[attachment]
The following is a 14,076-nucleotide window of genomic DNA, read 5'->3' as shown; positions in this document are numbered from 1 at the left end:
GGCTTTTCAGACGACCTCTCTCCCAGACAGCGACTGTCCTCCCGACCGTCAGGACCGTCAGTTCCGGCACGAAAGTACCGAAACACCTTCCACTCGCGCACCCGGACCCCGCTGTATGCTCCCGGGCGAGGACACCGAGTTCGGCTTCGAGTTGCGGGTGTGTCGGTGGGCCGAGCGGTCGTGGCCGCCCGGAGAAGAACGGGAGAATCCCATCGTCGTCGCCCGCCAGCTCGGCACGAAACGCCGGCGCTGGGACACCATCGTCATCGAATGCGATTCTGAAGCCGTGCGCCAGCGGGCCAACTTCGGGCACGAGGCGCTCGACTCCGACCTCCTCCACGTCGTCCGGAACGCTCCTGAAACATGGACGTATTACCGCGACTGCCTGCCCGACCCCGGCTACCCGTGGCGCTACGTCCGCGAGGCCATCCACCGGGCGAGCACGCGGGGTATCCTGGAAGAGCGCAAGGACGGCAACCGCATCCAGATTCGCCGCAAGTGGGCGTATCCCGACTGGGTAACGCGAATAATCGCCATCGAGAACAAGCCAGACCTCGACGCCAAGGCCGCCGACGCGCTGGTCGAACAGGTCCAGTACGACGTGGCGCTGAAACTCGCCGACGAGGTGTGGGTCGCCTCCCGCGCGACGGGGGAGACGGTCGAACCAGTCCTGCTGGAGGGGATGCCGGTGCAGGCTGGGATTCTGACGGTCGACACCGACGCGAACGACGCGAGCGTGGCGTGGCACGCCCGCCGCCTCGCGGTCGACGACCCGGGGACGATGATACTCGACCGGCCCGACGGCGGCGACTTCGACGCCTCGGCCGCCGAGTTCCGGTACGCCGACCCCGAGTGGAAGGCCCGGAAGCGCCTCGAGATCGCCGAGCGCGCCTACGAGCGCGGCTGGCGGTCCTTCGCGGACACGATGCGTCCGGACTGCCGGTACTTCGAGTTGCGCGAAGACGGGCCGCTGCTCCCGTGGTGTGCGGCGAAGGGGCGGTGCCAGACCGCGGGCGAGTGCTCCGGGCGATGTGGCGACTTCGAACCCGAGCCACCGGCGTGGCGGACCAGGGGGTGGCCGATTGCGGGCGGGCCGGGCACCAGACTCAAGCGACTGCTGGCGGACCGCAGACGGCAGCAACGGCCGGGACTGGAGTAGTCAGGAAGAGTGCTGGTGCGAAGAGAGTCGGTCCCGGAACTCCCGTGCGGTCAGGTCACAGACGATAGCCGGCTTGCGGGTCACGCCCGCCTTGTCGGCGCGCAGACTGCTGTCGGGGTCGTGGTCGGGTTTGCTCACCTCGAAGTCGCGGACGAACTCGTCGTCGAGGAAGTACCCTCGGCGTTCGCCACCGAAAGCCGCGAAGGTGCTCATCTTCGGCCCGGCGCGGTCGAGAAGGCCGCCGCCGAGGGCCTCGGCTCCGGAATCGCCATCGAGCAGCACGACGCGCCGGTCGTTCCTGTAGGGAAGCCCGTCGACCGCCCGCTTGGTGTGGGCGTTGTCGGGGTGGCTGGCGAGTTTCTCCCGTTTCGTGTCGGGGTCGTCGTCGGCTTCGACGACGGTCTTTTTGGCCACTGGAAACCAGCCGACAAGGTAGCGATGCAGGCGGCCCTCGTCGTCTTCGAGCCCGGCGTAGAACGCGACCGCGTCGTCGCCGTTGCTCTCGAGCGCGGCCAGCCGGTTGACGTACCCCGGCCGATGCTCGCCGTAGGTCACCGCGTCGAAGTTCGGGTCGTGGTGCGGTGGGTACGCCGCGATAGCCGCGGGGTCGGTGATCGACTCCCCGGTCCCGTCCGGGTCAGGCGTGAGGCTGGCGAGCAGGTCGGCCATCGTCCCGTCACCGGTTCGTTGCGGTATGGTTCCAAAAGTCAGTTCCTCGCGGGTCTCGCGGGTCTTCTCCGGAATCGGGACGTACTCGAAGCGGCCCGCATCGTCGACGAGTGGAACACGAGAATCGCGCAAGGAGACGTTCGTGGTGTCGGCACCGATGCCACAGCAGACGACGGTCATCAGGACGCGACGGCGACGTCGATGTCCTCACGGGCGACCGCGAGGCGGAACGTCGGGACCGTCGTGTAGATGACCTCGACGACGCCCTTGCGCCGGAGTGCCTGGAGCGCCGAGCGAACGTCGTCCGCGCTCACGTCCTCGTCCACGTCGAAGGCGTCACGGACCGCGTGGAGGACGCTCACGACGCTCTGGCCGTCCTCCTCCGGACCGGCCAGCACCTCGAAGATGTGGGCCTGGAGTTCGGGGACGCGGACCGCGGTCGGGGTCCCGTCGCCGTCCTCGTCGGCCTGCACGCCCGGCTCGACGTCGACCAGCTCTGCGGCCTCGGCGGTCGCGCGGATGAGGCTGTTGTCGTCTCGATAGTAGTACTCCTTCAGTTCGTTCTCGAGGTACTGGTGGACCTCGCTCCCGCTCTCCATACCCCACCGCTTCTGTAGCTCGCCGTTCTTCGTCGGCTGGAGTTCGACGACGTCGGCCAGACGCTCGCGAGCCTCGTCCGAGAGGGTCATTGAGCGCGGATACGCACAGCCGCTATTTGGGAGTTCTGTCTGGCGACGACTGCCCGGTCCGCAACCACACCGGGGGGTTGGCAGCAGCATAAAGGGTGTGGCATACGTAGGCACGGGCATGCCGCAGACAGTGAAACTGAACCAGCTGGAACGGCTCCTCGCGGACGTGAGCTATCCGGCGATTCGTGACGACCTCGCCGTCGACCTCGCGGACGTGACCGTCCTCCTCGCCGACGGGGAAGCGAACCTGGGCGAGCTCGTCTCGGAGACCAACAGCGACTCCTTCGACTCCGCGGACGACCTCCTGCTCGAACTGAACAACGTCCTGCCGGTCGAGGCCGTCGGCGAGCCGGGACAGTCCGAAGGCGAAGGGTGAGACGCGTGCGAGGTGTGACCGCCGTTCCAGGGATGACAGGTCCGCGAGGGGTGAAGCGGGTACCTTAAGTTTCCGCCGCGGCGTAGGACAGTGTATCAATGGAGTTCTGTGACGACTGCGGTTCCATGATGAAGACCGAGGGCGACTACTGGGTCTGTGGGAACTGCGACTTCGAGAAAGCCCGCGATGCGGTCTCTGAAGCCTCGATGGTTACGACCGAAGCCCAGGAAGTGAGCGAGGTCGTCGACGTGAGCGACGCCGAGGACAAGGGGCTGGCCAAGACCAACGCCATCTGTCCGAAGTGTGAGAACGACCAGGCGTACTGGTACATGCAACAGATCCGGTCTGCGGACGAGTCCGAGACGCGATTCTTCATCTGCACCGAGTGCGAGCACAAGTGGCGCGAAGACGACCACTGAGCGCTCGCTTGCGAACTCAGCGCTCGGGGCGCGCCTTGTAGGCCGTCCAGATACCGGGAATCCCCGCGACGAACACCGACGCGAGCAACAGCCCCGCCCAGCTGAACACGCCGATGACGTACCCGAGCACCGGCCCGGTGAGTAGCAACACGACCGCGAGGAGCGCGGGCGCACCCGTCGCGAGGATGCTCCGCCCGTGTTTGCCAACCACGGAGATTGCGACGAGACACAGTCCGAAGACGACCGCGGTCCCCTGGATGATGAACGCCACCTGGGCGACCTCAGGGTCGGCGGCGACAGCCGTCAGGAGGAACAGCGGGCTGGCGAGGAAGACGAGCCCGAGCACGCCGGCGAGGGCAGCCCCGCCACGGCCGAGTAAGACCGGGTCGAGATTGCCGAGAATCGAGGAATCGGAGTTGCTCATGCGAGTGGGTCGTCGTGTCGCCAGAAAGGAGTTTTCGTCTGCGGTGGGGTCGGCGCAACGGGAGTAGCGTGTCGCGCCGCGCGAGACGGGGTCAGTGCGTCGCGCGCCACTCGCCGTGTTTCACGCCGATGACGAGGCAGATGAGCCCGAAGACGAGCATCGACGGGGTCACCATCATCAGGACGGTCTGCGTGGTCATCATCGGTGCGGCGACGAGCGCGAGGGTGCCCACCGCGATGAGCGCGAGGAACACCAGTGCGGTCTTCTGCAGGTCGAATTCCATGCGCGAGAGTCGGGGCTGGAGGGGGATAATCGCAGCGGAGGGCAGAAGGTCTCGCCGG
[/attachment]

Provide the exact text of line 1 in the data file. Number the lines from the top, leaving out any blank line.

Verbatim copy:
The following is a 14,076-nucleotide window of genomic DNA, read 5'->3' as shown; positions in this document are numbered from 1 at the left end: